Farm Sanctuary Quotes

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Farm Sanctuary: Changing Hearts and Minds About Animals and Food Farm Sanctuary: Changing Hearts and Minds About Animals and Food by Gene Baur
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Farm Sanctuary Quotes (showing 1-6 of 6)
“The sixteen hundred dairies in California’s Central Valley alone produce more waste than a city of twenty-one million people-that’s more than the populations of London, New York, and Chicago combined.”
Gene Baur, Farm Sanctuary: Changing Hearts and Minds About Animals and Food
“A noted writer in The Washington Post recently described the cause of compassion for farm animals as “the moral calling of our time.”
Gene Baur, Farm Sanctuary: Changing Hearts and Minds About Animals and Food
“Becoming a vegan is not about self-denial; it’s more a matter of self-awareness. It is about trying new foods and broadening your palate, expressing the joy of being alive, and knowing that you’re making a daily effort to live less violently and more sustainably.”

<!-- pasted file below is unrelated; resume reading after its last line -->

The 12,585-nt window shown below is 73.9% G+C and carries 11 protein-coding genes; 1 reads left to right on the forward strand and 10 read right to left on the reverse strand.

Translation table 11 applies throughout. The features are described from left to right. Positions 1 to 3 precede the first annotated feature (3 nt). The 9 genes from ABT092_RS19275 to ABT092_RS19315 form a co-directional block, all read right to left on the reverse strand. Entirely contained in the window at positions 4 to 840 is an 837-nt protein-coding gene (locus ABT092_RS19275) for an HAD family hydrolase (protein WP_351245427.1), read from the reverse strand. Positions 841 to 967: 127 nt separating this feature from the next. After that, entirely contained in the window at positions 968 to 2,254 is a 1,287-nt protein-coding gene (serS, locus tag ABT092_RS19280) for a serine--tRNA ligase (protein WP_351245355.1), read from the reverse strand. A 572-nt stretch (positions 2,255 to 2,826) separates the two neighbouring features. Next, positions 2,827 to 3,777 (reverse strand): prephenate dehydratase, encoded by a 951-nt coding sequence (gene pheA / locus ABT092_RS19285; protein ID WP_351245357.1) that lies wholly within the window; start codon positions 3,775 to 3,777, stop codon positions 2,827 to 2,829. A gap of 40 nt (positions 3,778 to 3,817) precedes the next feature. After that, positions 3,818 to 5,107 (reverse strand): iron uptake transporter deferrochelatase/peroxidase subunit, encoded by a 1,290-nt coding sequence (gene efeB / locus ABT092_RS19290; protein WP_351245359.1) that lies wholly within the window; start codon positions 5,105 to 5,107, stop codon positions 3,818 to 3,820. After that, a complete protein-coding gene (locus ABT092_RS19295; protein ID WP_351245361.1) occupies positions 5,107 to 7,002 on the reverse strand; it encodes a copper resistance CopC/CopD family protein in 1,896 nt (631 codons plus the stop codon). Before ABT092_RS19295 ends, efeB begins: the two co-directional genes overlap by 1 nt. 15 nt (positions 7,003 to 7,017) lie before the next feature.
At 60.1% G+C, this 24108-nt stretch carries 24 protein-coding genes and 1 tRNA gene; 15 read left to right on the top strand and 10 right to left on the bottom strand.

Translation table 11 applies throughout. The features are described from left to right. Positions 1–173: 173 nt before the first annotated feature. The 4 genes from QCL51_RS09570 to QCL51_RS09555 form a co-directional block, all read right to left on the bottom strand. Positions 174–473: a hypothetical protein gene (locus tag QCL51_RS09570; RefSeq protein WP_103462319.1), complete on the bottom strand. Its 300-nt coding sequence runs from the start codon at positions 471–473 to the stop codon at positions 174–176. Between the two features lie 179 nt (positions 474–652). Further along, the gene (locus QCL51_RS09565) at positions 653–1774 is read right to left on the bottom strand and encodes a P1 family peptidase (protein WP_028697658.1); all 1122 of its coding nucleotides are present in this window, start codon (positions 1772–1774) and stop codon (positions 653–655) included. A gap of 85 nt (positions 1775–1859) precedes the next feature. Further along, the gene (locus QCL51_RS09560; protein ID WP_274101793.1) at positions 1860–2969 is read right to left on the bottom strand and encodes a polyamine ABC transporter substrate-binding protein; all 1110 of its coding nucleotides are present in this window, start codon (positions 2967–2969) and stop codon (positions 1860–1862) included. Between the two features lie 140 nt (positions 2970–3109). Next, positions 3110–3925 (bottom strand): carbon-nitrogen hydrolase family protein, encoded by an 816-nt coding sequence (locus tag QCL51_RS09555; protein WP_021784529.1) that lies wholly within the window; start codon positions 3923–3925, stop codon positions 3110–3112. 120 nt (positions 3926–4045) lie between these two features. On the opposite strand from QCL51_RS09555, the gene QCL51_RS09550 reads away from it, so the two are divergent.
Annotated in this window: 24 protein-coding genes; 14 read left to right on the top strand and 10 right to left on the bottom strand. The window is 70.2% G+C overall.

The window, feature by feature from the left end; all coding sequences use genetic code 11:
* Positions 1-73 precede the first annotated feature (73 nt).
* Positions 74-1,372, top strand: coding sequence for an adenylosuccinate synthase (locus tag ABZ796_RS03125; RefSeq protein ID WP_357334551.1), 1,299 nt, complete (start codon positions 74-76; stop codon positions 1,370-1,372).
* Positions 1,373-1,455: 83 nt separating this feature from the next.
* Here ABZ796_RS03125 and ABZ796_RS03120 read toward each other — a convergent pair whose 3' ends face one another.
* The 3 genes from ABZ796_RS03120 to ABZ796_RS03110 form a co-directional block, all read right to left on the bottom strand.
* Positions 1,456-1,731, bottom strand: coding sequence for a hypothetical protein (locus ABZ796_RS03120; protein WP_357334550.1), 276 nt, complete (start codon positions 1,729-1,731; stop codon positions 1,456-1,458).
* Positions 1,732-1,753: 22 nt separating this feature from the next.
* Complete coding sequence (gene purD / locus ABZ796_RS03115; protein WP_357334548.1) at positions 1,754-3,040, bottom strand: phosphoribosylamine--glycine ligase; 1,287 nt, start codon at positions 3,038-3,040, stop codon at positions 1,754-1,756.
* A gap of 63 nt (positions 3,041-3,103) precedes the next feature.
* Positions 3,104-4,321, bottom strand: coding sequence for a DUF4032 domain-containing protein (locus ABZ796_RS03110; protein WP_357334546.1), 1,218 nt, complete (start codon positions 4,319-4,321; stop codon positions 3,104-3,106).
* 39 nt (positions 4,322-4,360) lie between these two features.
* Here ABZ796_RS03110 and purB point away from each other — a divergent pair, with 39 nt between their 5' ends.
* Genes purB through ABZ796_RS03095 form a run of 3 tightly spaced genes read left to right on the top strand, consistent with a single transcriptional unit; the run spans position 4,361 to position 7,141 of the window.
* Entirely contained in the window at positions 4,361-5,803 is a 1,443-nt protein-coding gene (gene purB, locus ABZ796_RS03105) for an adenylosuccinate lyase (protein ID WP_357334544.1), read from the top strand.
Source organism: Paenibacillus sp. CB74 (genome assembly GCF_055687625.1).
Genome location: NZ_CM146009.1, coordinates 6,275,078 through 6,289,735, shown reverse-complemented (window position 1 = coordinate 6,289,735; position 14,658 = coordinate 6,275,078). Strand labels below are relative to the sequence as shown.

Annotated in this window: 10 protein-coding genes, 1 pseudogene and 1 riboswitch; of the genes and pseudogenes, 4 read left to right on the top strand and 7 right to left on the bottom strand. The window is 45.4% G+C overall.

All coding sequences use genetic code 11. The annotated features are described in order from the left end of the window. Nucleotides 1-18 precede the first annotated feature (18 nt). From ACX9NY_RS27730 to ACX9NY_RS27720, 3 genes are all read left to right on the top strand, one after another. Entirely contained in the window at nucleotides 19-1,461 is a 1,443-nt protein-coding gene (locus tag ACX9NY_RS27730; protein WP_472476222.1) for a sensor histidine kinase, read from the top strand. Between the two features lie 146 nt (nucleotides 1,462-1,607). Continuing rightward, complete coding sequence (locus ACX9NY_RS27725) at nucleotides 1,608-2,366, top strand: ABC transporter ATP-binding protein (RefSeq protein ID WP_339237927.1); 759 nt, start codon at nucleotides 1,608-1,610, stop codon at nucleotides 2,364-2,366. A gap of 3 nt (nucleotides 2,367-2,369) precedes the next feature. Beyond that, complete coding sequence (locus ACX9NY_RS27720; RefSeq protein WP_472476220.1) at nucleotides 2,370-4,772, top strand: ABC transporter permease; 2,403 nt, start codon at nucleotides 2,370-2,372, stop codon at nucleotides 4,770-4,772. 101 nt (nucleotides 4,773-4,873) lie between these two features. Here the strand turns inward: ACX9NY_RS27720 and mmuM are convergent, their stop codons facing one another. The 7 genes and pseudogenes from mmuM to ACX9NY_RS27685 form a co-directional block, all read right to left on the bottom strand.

Gene Baur, Farm Sanctuary: Changing Hearts and Minds About Animals and Food
“The size and shape of the birds have also made it impossible for commercial turkeys to mount and breed naturally. This means that workers at breeding facilities have to masturbate male turkeys, called toms, to collect their semen. Then, in rapid succession, the females are turned upside down and their legs secured by a clamp. The semen is put in straws and inserted into the hen. She’s then released from the clamp, making way for the next in line. Not a pleasant process for the bird, nor a job one can take much pride in.”
Gene Baur, Farm Sanctuary: Changing Hearts and Minds About Animals and Food
“Albert Einstein once said, “We can’t solve problems by using the same kind of thinking we used when we created them.”
Gene Baur, Farm Sanctuary: Changing Hearts and Minds About Animals and Food
“Even in the production of wool, cruelty is a feature. To reduce problems with flies that infest the folds in the skin of Merino sheep (the most highly prized wool breed), producers practice “mulesing.” Strips of flesh are literally cut off the backs of the animals’ legs and hind region to create smooth skin without anesthesia or pain relievers. Sheep also commonly have their tails cut off to control fly problems.”
Gene Baur, Farm Sanctuary: Changing Hearts and Minds About Animals and Food